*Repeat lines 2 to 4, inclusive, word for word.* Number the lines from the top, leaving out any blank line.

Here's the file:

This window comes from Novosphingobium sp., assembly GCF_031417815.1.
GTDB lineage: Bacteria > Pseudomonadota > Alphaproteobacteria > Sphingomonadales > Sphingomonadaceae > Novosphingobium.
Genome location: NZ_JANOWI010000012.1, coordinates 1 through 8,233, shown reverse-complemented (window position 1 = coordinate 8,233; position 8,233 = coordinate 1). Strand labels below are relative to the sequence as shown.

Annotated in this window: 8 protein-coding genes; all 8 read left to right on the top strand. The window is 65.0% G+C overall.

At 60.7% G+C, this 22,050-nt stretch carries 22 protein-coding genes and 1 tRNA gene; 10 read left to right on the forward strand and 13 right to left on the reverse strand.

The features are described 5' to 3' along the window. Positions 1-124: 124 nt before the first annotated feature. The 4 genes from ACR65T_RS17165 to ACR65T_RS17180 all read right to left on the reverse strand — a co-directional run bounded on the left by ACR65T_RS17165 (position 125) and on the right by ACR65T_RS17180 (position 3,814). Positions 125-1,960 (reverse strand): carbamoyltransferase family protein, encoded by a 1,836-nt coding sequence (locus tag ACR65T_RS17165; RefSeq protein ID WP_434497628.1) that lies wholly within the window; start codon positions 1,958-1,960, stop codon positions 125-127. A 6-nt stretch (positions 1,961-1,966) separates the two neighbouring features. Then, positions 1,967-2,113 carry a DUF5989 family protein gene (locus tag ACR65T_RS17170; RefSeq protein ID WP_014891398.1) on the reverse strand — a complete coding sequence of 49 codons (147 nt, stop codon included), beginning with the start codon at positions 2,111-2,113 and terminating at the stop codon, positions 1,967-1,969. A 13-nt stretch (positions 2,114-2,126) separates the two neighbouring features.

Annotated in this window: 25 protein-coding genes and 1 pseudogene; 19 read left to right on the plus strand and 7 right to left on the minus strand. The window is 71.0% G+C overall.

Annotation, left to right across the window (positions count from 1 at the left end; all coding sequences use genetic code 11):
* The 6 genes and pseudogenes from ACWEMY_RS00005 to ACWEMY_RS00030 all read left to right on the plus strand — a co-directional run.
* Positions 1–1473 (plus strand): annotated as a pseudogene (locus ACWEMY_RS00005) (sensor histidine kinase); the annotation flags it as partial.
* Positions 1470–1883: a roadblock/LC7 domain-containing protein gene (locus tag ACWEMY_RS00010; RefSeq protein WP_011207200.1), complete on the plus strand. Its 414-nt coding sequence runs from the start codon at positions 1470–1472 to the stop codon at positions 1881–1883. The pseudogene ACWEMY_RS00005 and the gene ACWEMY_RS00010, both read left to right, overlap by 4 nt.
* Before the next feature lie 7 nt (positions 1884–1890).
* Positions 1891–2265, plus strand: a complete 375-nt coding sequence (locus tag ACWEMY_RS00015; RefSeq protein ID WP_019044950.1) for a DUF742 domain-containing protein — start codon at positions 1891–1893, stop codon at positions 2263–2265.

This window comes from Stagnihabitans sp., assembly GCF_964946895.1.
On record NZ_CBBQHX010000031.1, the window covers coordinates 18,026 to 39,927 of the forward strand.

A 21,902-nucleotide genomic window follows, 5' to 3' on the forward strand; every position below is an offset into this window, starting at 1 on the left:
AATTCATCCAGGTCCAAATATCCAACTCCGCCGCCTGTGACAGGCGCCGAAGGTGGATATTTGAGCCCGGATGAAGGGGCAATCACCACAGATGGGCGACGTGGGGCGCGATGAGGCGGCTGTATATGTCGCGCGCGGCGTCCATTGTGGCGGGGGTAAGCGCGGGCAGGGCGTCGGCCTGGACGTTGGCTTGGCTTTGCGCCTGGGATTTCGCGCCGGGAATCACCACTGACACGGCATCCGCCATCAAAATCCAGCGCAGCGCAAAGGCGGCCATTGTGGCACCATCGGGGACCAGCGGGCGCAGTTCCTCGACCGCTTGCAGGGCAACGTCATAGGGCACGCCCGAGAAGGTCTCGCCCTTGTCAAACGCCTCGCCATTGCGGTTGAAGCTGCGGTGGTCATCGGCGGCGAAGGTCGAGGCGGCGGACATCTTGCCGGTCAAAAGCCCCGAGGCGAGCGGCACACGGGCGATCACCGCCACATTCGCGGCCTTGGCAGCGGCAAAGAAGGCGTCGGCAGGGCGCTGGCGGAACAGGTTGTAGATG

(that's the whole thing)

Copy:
GTDB lineage: Bacteria > Pseudomonadota > Alphaproteobacteria > Sphingomonadales > Sphingomonadaceae > Novosphingobium.
Genome location: NZ_JANOWI010000012.1, coordinates 1 through 8,233, shown reverse-complemented (window position 1 = coordinate 8,233; position 8,233 = coordinate 1). Strand labels below are relative to the sequence as shown.

Annotated in this window: 8 protein-coding genes; all 8 read left to right on the top strand. The window is 65.0% G+C overall.